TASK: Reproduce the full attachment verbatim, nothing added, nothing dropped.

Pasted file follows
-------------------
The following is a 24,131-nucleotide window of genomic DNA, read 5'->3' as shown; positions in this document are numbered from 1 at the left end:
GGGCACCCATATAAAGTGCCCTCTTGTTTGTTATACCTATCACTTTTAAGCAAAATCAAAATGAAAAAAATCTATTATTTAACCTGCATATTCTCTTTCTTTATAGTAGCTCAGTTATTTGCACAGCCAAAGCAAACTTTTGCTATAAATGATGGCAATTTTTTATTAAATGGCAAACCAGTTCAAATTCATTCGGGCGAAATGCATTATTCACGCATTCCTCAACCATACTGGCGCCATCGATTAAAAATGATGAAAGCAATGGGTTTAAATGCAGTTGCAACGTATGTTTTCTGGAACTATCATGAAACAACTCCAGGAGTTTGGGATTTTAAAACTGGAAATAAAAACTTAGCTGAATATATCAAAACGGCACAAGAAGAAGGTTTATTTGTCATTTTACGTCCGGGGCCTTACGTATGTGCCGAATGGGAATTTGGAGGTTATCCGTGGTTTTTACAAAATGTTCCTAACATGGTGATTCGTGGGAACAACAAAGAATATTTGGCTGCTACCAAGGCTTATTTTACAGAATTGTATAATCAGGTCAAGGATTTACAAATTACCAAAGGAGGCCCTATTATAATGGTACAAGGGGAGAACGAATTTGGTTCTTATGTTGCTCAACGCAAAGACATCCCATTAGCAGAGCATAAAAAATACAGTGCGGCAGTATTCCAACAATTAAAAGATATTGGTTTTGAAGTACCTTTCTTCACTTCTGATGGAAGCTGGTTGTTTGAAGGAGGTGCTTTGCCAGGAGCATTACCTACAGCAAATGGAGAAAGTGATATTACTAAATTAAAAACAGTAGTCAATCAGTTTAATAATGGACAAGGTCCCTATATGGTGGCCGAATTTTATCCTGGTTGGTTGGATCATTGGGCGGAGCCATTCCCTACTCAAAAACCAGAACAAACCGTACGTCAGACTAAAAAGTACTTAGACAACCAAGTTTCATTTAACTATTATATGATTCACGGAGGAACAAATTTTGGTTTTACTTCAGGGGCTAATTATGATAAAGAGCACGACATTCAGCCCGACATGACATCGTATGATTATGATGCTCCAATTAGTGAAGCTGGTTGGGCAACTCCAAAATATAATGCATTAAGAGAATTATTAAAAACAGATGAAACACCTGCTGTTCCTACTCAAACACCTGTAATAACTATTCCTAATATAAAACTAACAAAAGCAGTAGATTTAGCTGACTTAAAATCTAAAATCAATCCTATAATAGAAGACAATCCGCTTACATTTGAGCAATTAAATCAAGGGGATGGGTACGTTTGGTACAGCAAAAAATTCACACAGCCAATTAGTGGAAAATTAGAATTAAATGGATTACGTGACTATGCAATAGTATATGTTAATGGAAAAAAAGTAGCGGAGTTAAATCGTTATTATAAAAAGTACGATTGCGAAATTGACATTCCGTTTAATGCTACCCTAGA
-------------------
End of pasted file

The following is a 24,131-nucleotide window of genomic DNA, read 5'->3' as shown; positions in this document are numbered from 1 at the left end:
GGGCACCCATATAAAGTGCCCTCTTGTTTGTTATACCTATCACTTTTAAGCAAAATCAAAATGAAAAAAATCTATTATTTAACCTGCATATTCTCTTTCTTTATAGTAGCTCAGTTATTTGCACAGCCAAAGCAAACTTTTGCTATAAATGATGGCAATTTTTTATTAAATGGCAAACCAGTTCAAATTCATTCGGGCGAAATGCATTATTCACGCATTCCTCAACCATACTGGCGCCATCGATTAAAAATGATGAAAGCAATGGGTTTAAATGCAGTTGCAACGTATGTTTTCTGGAACTATCATGAAACAACTCCAGGAGTTTGGGATTTTAAAACTGGAAATAAAAACTTAGCTGAATATATCAAAACGGCACAAGAAGAAGGTTTATTTGTCATTTTACGTCCGGGGCCTTACGTATGTGCCGAATGGGAATTTGGAGGTTATCCGTGGTTTTTACAAAATGTTCCTAACATGGTGATTCGTGGGAACAACAAAGAATATTTGGCTGCTACCAAGGCTTATTTTACAGAATTGTATAATCAGGTCAAGGATTTACAAATTACCAAAGGAGGCCCTATTATAATGGTACAAGGGGAGAACGAATTTGGTTCTTATGTTGCTCAACGCAAAGACATCCCATTAGCAGAGCATAAAAAATACAGTGCGGCAGTATTCCAACAATTAAAAGATATTGGTTTTGAAGTACCTTTCTTCACTTCTGATGGAAGCTGGTTGTTTGAAGGAGGTGCTTTGCCAGGAGCATTACCTACAGCAAATGGAGAAAGTGATATTACTAAATTAAAAACAGTAGTCAATCAGTTTAATAATGGACAAGGTCCCTATATGGTGGCCGAATTTTATCCTGGTTGGTTGGATCATTGGGCGGAGCCATTCCCTACTCAAAAACCAGAACAAACCGTACGTCAGACTAAAAAGTACTTAGACAACCAAGTTTCATTTAACTATTATATGATTCACGGAGGAACAAATTTTGGTTTTACTTCAGGGGCTAATTATGATAAAGAGCACGACATTCAGCCCGACATGACATCGTATGATTATGATGCTCCAATTAGTGAAGCTGGTTGGGCAACTCCAAAATATAATGCATTAAGAGAATTATTAAAAACAGATGAAACACCTGCTGTTCCTACTCAAACACCTGTAATAACTATTCCTAATATAAAACTAACAAAAGCAGTAGATTTAGCTGACTTAAAATCTAAAATCAATCCTATAATAGAAGACAATCCGCTTACATTTGAGCAATTAAATCAAGGGGATGGGTACGTTTGGTACAGCAAAAAATTCACACAGCCAATTAGTGGAAAATTAGAATTAAATGGATTACGTGACTATGCAATAGTATATGTTAATGGAAAAAAAGTAGCGGAGTTAAATCGTTATTATAAAAAGTACGATTGCGAAATTGACATTCCGTTTAATGCTACCCTAGA